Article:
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June 18, 2024

New Jersey fines Walmart $1.64 million for not accurately using unit pricing

Regulators found more than 2,000 violations, which the attorney general said made it difficult for consumers to compare prices.

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Walmart must pay New Jersey $1.64 million for violating laws that require retailers to use consistent unit pricing measurements for products to help shoppers compare the value of goods.

Walmart has agreed to pay New Jersey $1.64 million to settle allegations that the company failed to follow the state's requirement to make it easier for consumers to easily compare the prices of products, the attorney general's office said Tuesday.

Inspections of Walmart's 64 stores in New Jersey found that the company didn't use accurate unit pricing for a variety of grocery items and other products. New Jersey is one of nine states where companies are mandated to display unit pricing using state-regulated measurements for food, coffee, cleaning products and other items.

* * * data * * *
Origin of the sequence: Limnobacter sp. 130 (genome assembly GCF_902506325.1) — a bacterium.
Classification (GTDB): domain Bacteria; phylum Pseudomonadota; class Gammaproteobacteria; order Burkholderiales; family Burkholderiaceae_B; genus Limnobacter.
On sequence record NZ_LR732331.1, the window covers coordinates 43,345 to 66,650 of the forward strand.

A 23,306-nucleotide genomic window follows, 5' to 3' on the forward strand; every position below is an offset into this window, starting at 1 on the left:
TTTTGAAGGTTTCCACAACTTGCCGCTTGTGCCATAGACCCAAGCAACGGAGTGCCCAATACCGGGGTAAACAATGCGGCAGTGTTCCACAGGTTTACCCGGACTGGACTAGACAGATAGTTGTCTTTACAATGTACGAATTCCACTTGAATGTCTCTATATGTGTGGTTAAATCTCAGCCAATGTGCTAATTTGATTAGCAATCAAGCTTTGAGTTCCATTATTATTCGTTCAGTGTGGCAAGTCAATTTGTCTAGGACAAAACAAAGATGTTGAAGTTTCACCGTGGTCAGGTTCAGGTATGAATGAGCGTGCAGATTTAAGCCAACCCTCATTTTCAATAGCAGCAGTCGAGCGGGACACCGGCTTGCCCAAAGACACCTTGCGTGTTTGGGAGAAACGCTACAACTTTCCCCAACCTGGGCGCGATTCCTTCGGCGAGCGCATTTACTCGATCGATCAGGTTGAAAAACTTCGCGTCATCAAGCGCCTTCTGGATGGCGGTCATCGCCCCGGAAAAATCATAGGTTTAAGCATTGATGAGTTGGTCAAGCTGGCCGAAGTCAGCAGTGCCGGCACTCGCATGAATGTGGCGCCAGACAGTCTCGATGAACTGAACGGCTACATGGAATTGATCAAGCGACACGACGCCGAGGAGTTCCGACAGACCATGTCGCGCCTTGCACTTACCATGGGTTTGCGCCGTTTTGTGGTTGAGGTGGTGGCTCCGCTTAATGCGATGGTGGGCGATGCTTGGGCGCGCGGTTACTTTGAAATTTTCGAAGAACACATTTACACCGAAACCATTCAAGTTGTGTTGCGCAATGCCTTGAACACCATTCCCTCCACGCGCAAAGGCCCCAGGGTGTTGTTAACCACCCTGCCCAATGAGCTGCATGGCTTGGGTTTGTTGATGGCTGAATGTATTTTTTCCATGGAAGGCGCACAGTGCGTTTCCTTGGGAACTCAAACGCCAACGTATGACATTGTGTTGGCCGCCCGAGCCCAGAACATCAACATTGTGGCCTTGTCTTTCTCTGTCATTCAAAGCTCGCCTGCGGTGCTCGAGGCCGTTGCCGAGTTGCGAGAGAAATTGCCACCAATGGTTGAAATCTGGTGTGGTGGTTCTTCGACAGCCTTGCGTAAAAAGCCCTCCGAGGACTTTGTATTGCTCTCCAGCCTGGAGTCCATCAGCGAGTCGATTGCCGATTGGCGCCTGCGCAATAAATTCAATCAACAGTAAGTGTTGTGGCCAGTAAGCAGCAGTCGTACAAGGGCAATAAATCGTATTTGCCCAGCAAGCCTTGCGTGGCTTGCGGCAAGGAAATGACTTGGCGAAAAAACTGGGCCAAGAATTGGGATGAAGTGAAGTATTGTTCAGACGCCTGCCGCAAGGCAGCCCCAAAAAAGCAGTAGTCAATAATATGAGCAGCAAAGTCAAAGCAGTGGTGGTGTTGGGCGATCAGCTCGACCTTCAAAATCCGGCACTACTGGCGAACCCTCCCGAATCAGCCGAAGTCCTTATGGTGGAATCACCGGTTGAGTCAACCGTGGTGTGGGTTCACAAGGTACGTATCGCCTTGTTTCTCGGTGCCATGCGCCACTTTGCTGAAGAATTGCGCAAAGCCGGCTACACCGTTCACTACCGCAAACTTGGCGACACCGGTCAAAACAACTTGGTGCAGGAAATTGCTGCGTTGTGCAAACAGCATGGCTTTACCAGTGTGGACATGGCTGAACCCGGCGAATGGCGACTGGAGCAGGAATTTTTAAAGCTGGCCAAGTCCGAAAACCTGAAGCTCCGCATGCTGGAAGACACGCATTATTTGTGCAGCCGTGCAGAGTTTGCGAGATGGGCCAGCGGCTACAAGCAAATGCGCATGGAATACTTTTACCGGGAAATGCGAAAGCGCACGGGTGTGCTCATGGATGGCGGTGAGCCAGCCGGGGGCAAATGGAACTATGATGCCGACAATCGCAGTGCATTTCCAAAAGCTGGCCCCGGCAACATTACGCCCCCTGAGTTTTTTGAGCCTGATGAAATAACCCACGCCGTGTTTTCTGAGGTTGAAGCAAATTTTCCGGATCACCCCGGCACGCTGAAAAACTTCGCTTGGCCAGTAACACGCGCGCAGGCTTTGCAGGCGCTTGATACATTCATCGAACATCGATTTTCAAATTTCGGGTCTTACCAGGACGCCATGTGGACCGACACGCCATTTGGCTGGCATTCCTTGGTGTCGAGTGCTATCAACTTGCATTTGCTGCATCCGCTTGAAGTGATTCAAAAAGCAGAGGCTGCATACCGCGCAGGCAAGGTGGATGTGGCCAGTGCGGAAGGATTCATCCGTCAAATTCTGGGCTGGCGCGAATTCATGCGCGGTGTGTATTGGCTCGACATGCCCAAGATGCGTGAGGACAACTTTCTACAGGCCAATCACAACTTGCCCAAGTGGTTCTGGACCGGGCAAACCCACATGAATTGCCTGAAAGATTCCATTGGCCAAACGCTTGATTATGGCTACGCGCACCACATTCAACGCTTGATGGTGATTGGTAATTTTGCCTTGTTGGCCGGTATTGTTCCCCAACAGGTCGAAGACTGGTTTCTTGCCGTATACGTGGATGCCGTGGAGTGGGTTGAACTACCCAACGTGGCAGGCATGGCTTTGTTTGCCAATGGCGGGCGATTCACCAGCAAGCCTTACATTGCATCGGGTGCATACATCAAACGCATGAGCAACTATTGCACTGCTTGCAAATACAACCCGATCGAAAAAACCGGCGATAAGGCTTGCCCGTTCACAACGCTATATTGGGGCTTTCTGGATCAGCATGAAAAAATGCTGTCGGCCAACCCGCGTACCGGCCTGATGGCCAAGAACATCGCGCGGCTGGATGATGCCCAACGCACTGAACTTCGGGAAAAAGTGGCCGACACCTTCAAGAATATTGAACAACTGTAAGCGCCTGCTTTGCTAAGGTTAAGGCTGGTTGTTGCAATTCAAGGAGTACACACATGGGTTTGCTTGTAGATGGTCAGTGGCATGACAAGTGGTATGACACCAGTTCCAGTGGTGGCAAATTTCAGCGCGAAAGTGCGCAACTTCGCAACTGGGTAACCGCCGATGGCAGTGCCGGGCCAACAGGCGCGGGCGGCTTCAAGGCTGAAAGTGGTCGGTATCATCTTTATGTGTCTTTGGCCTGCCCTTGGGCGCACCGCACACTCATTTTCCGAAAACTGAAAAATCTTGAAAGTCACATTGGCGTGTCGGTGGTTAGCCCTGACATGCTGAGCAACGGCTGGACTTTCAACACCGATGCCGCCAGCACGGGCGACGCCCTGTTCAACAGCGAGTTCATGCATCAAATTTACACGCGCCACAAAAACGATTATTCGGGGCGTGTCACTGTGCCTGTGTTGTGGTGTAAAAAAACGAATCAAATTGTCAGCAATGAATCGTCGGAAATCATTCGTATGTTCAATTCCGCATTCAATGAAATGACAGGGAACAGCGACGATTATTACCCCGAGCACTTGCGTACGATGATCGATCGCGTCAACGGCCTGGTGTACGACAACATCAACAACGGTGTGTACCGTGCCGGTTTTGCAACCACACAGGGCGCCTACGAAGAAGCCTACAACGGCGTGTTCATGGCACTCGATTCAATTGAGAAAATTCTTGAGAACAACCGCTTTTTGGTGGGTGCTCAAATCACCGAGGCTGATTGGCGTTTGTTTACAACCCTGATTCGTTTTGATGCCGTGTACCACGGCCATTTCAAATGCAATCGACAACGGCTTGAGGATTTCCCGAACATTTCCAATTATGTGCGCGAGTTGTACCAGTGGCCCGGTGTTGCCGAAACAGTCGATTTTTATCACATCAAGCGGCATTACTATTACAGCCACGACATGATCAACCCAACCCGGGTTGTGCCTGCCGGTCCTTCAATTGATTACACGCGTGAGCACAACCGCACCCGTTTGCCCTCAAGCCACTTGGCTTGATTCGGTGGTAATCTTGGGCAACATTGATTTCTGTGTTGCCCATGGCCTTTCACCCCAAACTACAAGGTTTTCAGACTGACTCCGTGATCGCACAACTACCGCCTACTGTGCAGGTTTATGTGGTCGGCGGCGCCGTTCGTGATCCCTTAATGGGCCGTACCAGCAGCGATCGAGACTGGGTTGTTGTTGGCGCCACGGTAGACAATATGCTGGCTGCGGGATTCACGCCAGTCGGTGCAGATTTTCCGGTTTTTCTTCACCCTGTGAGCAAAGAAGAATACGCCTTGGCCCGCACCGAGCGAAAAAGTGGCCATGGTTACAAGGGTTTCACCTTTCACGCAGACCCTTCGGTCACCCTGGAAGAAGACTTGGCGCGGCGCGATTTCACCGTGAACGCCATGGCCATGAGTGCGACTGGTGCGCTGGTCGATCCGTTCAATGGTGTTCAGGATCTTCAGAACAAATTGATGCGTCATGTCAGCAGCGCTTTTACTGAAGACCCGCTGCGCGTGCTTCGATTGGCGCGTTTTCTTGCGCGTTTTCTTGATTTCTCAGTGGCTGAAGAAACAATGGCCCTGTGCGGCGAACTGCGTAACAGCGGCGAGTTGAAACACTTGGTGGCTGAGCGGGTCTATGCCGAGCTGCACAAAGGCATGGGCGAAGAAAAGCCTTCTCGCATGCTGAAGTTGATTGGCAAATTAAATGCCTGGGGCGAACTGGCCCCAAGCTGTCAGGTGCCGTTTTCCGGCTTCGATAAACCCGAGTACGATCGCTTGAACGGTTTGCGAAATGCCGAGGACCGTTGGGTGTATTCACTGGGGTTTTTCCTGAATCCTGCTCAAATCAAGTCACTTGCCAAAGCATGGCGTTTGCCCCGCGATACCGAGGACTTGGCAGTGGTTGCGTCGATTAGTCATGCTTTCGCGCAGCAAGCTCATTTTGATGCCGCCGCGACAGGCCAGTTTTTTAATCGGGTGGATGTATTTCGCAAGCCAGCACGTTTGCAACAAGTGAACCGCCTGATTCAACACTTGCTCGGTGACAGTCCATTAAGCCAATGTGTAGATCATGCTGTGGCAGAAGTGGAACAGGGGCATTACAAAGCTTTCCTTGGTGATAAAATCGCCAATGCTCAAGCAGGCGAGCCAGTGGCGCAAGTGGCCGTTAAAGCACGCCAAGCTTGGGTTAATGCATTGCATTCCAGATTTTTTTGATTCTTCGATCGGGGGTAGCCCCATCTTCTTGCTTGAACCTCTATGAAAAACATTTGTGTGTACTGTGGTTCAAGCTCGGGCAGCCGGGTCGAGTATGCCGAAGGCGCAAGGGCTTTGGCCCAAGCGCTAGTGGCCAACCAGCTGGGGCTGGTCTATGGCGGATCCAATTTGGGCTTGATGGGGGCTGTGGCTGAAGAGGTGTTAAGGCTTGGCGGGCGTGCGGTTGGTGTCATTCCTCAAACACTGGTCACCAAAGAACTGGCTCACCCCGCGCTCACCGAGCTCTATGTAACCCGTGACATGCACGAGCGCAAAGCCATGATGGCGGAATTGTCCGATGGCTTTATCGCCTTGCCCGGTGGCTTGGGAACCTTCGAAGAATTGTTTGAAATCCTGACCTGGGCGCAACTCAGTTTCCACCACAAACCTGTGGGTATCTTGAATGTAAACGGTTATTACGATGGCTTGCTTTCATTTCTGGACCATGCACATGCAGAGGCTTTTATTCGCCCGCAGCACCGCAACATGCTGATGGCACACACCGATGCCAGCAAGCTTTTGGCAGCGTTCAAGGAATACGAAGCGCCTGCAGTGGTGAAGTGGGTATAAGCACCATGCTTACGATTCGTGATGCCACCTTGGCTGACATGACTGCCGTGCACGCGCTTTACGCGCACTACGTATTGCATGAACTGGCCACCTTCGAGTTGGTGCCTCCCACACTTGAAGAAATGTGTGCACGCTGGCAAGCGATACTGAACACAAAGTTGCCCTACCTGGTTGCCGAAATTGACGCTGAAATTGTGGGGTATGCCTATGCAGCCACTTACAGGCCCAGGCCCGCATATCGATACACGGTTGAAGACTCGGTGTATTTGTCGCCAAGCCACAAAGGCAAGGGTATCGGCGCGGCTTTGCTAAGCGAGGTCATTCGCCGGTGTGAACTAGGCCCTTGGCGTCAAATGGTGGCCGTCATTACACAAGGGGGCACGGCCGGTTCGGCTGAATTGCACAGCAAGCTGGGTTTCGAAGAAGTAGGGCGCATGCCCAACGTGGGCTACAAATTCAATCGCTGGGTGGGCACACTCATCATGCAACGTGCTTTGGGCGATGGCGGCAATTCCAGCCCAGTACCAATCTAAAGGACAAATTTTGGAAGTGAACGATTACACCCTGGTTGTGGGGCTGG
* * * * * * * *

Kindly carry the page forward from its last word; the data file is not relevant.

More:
Unit pricing helps shoppers determine the best value for their money by comparing similar products that are packaged in different sizes and quantities.

During state inspections of Walmart stores, regulators found more than 2,000 violations. In many instances, Walmart's unit prices reflected various units of measurement within the same product categories. The attorney general's office said the practices at Walmart made it "difficult, if not impossible, for consumers to compare prices" at its stores.

“As the price of grocery items continues to rise, it’s more important than ever to ensure consumers have all the information they need — and are entitled to by law — to make educated decisions on how to spend their money,” New Jersey Attorney General Matthew Platkin said.

Walmart was fined a total of $226,950 for similar violations in 2021 and 2022. The civil penalty announced Tuesday is the largest ever obtained by the Office of Weights and Measures, which is within the attorney general's Division of Consumer Affairs.

Cari Fais, acting director of the Division of Consumer Affairs, said the penalty is meant to "put chain retailers on notice" for repeated violations of the state's pricing laws.

In November, Dollar General was fined $1.2 million after New Jersey inspectors found thousands of products that scanned at higher prices than their listed prices in the store.

As part of Walmart's settlement, the company must become compliant with unit pricing requirements, conduct employee training and carry out internal audits of pricing practices at least once a year. Walmart stores also will be subject to ongoing inspections.